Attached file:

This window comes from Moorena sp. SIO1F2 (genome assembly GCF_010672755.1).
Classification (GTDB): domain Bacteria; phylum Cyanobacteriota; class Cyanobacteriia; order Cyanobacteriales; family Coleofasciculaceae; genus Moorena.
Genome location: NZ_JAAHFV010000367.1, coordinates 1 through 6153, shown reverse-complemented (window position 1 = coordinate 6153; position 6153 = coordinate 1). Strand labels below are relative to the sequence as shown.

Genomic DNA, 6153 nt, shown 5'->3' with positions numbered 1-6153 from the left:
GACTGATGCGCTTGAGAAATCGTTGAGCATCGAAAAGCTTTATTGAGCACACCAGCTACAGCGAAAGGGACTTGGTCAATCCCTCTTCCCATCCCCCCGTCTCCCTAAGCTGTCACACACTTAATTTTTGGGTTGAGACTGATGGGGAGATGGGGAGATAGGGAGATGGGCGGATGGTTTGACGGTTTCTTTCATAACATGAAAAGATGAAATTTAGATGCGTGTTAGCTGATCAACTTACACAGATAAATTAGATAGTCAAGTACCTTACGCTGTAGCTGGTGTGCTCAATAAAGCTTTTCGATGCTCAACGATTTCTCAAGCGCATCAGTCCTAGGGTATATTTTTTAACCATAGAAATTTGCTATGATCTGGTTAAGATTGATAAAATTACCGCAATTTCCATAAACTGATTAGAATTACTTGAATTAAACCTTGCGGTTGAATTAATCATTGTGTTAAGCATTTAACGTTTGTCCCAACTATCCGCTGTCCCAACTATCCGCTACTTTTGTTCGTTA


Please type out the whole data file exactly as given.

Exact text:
This window comes from Moorena sp. SIO1F2 (genome assembly GCF_010672755.1).
Classification (GTDB): domain Bacteria; phylum Cyanobacteriota; class Cyanobacteriia; order Cyanobacteriales; family Coleofasciculaceae; genus Moorena.
Genome location: NZ_JAAHFV010000367.1, coordinates 1 through 6153, shown reverse-complemented (window position 1 = coordinate 6153; position 6153 = coordinate 1). Strand labels below are relative to the sequence as shown.

Genomic DNA, 6153 nt, shown 5'->3' with positions numbered 1-6153 from the left:
GACTGATGCGCTTGAGAAATCGTTGAGCATCGAAAAGCTTTATTGAGCACACCAGCTACAGCGAAAGGGACTTGGTCAATCCCTCTTCCCATCCCCCCGTCTCCCTAAGCTGTCACACACTTAATTTTTGGGTTGAGACTGATGGGGAGATGGGGAGATAGGGAGATGGGCGGATGGTTTGACGGTTTCTTTCATAACATGAAAAGATGAAATTTAGATGCGTGTTAGCTGATCAACTTACACAGATAAATTAGATAGTCAAGTACCTTACGCTGTAGCTGGTGTGCTCAATAAAGCTTTTCGATGCTCAACGATTTCTCAAGCGCATCAGTCCTAGGGTATATTTTTTAACCATAGAAATTTGCTATGATCTGGTTAAGATTGATAAAATTACCGCAATTTCCATAAACTGATTAGAATTACTTGAATTAAACCTTGCGGTTGAATTAATCATTGTGTTAAGCATTTAACGTTTGTCCCAACTATCCGCTGTCCCAACTATCCGCTACTTTTGTTCGTTA